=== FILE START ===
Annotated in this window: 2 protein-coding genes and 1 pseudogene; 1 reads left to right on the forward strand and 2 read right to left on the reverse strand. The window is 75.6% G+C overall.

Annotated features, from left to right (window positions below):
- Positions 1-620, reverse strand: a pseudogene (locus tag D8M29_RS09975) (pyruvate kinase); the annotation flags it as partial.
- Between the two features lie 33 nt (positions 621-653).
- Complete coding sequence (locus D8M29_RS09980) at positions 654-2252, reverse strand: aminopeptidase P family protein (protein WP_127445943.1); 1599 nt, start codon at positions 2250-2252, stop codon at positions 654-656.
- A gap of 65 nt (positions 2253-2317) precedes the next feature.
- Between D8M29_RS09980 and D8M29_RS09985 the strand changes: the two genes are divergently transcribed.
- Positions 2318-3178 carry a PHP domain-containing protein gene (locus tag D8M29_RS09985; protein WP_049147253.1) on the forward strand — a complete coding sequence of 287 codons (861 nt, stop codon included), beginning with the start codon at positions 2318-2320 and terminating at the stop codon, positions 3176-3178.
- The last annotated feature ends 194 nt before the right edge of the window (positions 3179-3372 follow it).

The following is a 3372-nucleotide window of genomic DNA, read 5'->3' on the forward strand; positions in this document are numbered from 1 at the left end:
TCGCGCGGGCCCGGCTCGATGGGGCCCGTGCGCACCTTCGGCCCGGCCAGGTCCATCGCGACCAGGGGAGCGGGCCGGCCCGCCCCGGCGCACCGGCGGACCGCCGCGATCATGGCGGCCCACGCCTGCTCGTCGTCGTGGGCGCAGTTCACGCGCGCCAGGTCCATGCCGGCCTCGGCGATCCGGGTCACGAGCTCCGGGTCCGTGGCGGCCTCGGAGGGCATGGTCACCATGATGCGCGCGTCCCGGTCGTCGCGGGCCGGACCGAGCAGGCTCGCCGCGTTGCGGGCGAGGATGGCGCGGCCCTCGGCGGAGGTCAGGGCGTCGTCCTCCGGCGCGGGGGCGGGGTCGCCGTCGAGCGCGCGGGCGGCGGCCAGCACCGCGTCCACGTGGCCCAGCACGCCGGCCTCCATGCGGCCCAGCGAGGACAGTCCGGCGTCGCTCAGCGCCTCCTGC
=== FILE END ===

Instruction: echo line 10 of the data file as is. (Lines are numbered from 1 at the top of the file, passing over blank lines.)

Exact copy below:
The following is a 3372-nucleotide window of genomic DNA, read 5'->3' on the forward strand; positions in this document are numbered from 1 at the left end: